Monday, June 3, 2013

Book Review: Austenland by Shannon Hale

Monday, June 3, 2013
Austenland (Austenland, #1)
Genre: Realistic Fiction
Publisher: Bloomsbury
Age Group: Adult
Series: Austenland #1
Website
Source: Library
Jane is a young New York woman who can never seem to find the right man—perhaps because of her secret obsession with Mr. Darcy, as played by Colin Firth in the BBC adaptation of Pride and Prejudice. When a wealthy relative bequeaths her a trip to an English resort catering to Austen-obsessed women, however, Jane’s fantasies of meeting the perfect Regency-era gentleman suddenly become more real than she ever could have imagined. Is this total immersion in a fake Austenland enough to make Jane kick the Austen obsession for good, or could all her dreams actually culminate in a Mr. Darcy of her own? 
Summary from Riffle. 
Shannon Hale is one of those authors I really like, despite only having read a few of her books. Since I'm now venturing into the Big Scary World of Adult Books (a place I've ventured before but will now be visiting more regularly), I figured a Hale book with a Jane Austen theme would be a good place to start. And Austenland was a very fun read indeed.

It's one of those books that you can see as a movie with Ginnifer Goodwin or Reese Witherspoon. Hale's writing style is addictive and the chapters are short, making this an easy breezy read. Austenland has all the romantic fun and quick banter an Austen fan craves, just with more make out scenes and, admittedly, a lot less depth. What you expect is, essentially, what you get from this novel.

The supporting cast is amusing, if superficial. The reader doesn't get to see much of them, but it's not as if Jane gets very close with anyone, with the exception of her love interests. Jane is at a point in her life where she's stuck: She's in a career she likes but doesn't love and is dealing with the whiplash of a string of failed relationships. (These relationships are relayed at the beginning of chapters, which was a formatting decision that just added to Austenland's readability. But I digress.) Her constant inner battle with herself in the beginning of her stay at Austenland is necessary for her character development, but a bit frustrating to read about. Once Jane dives into Pemberly Park wholeheartedly, I was able to really get into the story, but her wishy washiness in the beginning makes the plot stagnant in the first part.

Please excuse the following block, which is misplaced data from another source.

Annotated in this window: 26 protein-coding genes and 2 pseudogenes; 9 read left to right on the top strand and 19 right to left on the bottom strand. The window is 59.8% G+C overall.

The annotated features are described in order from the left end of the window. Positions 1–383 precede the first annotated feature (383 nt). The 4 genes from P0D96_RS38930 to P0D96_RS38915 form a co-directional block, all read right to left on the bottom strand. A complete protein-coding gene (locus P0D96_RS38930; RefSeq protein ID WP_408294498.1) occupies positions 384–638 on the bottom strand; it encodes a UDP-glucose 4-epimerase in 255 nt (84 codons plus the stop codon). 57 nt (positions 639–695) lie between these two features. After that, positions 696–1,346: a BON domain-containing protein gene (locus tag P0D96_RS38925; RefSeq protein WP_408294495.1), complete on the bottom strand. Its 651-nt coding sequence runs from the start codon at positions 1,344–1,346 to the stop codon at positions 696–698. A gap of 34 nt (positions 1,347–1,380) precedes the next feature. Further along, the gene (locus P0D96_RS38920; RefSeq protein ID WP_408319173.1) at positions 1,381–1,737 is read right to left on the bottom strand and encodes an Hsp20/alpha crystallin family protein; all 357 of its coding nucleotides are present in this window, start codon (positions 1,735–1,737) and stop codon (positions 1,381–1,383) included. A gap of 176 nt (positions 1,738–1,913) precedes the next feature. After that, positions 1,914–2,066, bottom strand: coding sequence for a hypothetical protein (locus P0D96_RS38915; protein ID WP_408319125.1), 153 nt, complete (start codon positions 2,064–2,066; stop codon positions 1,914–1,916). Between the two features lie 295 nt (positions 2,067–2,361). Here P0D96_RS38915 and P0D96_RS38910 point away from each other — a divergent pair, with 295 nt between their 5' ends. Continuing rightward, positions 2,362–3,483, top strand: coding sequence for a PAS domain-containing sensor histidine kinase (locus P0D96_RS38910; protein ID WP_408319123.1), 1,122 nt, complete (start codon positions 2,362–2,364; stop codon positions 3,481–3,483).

The correlation to Pride and Prejudice is easy to spot, but Hale executes it very well. I suppose you could argue that there's a love triangle, but that label really doesn't seem to fit. If anything, it's an unconventional one, and it does relate back to P&P. At one point I wasn't sure who Jane would end up with, even though I expected it to be clear and predictable. In that respect, I was gladly mistaken. To avoid spoilers, I'll just say that I'm glad that Jane ended up with whom she did.

But that's actually the one thing that's been irking me about Austenland. Hale does show that Jane has to find herself before she can be in a relationship, but why isn't that enough? Why can't a contemporary romance end with the protagonist single and happy with herself? For a story that was a relatively light read, it left me with some heavier questions.
*3 stars*
Other books by Shannon Hale: Book of a Thousand Days, Princess Academy, Princess Academy
Do you feel that many books glorify romantic relationships?

5 comments:

  1. I do wonder if that would just be too much of a disappointment to readers who expect the whole romance to tidy itself up at the end... just like a real Austen novel...? I am kind of a hopeless romantic and feminist so those two aspects of my personality sometimes do dire battle. I can see where the uneasy feeling springs from.

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  2. I bought this a while ago and haven't got around to it yet. It sounds like a good read but I am in total agreement with you, why can't she be happy and content and single, I get that a happy ending is expected but why does that only come with another person? Great review!!

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